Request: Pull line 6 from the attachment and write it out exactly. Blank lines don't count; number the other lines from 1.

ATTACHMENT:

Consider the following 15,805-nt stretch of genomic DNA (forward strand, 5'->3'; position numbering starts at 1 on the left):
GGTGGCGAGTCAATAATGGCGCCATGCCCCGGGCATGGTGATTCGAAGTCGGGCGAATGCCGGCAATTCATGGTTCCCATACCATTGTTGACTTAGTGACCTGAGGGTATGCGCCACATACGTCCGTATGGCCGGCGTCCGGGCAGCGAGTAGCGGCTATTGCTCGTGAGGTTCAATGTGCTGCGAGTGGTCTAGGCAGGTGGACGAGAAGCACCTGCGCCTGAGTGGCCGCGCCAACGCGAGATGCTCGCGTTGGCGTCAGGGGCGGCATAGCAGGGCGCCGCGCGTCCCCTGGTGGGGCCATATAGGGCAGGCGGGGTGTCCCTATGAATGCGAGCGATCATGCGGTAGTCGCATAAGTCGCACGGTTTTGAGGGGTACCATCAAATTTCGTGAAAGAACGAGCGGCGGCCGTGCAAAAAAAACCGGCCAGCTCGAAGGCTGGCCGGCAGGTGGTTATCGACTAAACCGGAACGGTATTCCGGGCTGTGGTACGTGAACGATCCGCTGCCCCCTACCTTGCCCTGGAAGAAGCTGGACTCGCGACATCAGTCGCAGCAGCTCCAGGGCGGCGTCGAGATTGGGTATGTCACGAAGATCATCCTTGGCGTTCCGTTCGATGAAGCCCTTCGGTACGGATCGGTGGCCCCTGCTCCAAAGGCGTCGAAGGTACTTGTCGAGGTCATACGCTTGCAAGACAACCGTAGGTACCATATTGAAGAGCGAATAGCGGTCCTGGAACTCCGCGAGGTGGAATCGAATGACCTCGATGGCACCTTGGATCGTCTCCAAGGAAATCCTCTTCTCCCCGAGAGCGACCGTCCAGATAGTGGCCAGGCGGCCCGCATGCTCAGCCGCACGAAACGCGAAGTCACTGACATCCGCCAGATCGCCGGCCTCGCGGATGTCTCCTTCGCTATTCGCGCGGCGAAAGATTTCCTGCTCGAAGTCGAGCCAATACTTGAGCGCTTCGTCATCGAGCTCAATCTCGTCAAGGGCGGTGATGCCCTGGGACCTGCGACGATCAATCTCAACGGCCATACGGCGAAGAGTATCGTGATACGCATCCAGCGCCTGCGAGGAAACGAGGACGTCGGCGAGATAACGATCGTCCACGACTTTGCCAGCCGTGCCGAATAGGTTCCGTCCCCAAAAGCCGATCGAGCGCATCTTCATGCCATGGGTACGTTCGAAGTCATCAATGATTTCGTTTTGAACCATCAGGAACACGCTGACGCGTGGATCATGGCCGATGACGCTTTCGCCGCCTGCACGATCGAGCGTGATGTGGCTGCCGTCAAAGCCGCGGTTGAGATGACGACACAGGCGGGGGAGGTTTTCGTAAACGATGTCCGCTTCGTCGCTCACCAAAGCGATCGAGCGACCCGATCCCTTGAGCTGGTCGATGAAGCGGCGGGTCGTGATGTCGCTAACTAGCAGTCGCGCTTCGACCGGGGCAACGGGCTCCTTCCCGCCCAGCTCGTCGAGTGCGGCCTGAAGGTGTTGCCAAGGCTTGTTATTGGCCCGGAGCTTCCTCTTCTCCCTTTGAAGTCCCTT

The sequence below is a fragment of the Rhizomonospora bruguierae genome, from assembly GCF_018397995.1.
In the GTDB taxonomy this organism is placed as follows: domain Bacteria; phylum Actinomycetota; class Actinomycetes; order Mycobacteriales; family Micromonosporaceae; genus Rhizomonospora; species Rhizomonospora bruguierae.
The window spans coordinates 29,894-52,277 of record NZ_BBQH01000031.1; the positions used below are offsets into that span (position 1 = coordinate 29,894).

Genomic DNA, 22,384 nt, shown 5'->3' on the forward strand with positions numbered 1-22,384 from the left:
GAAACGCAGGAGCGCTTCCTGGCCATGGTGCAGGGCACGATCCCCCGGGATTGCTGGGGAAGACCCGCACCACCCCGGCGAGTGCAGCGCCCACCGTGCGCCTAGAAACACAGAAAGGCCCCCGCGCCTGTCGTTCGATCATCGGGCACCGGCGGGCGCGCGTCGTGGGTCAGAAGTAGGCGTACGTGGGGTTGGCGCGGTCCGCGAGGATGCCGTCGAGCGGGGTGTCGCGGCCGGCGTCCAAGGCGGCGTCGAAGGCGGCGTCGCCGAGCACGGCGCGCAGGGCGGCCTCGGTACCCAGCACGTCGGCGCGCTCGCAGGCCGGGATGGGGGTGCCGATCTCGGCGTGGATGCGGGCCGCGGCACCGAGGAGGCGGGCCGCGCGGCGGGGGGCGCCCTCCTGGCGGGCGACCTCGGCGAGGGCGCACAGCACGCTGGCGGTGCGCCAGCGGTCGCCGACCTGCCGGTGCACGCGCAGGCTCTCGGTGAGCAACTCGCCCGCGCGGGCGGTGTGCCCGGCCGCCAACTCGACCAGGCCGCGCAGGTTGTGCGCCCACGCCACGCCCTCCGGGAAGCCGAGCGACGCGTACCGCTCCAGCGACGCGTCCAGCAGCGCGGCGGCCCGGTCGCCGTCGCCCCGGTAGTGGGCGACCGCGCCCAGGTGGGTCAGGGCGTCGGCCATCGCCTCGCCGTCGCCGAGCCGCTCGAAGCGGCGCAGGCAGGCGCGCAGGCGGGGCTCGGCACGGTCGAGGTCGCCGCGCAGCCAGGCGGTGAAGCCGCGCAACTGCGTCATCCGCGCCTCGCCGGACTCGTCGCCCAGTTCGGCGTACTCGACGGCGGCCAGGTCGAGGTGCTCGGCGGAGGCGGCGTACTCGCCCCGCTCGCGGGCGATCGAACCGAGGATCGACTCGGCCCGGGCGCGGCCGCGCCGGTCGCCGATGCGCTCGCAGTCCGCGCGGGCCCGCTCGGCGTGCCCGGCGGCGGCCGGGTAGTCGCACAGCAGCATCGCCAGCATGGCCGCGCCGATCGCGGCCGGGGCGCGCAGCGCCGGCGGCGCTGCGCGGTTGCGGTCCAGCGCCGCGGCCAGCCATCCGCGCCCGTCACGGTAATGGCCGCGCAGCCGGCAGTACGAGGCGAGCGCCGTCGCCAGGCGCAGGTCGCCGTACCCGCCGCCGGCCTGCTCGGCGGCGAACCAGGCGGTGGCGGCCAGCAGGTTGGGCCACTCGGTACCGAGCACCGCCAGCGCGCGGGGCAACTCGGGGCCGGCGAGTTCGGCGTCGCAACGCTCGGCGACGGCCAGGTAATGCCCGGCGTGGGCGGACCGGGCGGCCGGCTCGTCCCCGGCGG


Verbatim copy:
Genomic DNA, 22,384 nt, shown 5'->3' on the forward strand with positions numbered 1-22,384 from the left: